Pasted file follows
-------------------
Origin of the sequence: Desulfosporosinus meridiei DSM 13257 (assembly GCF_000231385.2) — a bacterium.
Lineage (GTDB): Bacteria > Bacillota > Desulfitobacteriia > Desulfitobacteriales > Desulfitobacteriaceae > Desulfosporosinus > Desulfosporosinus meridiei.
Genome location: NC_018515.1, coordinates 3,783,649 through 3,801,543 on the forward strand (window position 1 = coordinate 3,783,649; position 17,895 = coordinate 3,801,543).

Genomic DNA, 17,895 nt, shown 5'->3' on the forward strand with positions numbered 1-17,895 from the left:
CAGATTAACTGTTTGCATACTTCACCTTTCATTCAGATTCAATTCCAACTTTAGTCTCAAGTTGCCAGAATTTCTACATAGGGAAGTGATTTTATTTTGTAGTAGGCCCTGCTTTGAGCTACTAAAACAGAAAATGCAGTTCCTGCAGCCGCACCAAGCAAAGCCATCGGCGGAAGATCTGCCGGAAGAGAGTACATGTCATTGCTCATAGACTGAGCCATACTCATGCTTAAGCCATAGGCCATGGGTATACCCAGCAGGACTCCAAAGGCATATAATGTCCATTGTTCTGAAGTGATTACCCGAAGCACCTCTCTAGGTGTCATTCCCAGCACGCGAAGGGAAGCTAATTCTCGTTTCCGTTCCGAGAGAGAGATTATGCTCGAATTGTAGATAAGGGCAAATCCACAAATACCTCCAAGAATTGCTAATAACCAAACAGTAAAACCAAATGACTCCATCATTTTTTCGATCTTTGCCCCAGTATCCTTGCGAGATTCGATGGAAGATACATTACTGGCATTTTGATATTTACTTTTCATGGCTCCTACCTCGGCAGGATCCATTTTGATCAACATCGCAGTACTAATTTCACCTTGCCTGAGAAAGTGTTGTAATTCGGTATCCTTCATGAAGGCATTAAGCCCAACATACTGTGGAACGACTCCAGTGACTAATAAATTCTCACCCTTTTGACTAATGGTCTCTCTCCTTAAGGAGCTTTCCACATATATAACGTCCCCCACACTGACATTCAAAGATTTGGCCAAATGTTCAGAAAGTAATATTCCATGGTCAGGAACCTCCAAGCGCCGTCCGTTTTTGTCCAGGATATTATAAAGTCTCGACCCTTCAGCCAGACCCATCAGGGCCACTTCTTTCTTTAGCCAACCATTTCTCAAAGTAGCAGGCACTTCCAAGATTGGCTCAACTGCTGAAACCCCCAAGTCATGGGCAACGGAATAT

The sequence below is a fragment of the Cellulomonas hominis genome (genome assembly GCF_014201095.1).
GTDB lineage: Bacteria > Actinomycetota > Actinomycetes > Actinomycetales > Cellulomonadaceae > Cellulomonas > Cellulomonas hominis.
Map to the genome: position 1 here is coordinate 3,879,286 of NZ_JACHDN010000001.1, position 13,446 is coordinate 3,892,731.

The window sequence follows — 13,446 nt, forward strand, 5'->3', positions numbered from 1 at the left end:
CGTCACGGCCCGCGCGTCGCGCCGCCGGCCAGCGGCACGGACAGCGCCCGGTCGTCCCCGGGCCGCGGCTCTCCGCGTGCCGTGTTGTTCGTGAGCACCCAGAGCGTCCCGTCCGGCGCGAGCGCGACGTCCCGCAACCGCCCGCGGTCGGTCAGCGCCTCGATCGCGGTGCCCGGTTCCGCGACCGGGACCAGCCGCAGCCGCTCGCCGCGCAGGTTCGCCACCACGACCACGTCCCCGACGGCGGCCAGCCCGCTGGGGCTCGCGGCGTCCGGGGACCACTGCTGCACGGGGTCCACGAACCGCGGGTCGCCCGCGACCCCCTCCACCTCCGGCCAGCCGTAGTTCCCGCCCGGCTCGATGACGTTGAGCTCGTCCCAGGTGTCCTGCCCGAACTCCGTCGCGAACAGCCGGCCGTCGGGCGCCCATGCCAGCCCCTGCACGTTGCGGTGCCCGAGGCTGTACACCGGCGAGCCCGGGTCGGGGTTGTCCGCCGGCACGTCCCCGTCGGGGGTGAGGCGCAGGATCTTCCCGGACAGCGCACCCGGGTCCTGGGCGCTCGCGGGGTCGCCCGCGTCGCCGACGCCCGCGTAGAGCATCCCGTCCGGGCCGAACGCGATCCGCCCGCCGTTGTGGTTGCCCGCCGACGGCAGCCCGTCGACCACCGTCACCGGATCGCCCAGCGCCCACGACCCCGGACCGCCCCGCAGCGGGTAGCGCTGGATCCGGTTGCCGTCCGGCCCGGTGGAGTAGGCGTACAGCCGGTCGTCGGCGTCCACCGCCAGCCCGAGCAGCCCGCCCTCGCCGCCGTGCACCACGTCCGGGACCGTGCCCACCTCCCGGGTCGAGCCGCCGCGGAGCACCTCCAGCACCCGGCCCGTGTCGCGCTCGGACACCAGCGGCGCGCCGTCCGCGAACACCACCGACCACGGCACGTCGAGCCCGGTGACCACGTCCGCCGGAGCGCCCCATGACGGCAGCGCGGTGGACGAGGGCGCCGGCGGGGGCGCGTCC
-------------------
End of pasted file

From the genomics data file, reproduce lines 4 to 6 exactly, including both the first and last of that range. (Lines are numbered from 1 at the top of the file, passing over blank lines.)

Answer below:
Genomic DNA, 17,895 nt, shown 5'->3' on the forward strand with positions numbered 1-17,895 from the left:
CAGATTAACTGTTTGCATACTTCACCTTTCATTCAGATTCAATTCCAACTTTAGTCTCAAGTTGCCAGAATTTCTACATAGGGAAGTGATTTTATTTTGTAGTAGGCCCTGCTTTGAGCTACTAAAACAGAAAATGCAGTTCCTGCAGCCGCACCAAGCAAAGCCATCGGCGGAAGATCTGCCGGAAGAGAGTACATGTCATTGCTCATAGACTGAGCCATACTCATGCTTAAGCCATAGGCCATGGGTATACCCAGCAGGACTCCAAAGGCATATAATGTCCATTGTTCTGAAGTGATTACCCGAAGCACCTCTCTAGGTGTCATTCCCAGCACGCGAAGGGAAGCTAATTCTCGTTTCCGTTCCGAGAGAGAGATTATGCTCGAATTGTAGATAAGGGCAAATCCACAAATACCTCCAAGAATTGCTAATAACCAAACAGTAAAACCAAATGACTCCATCATTTTTTCGATCTTTGCCCCAGTATCCTTGCGAGATTCGATGGAAGATACATTACTGGCATTTTGATATTTACTTTTCATGGCTCCTACCTCGGCAGGATCCATTTTGATCAACATCGCAGTACTAATTTCACCTTGCCTGAGAAAGTGTTGTAATTCGGTATCCTTCATGAAGGCATTAAGCCCAACATACTGTGGAACGACTCCAGTGACTAATAAATTCTCACCCTTTTGACTAATGGTCTCTCTCCTTAAGGAGCTTTCCACATATATAACGTCCCCCACACTGACATTCAAAGATTTGGCCAAATGTTCAGAAAGTAATATTCCATGGTCAGGAACCTCCAAGCGCCGTCCGTTTTTGTCCAGGATATTATAAAGTCTCGACCCTTCAGCCAGACCCATCAGGGCCACTTCTTTCTTTAGCCAACCATTTCTCAAAGTAGCAGGCACTTCCAAGATTGGCTCAACTGCTGAAACCCCCAAGTCATGGGCAACGGAATAT

The sequence below is a fragment of the Cellulomonas hominis genome (genome assembly GCF_014201095.1).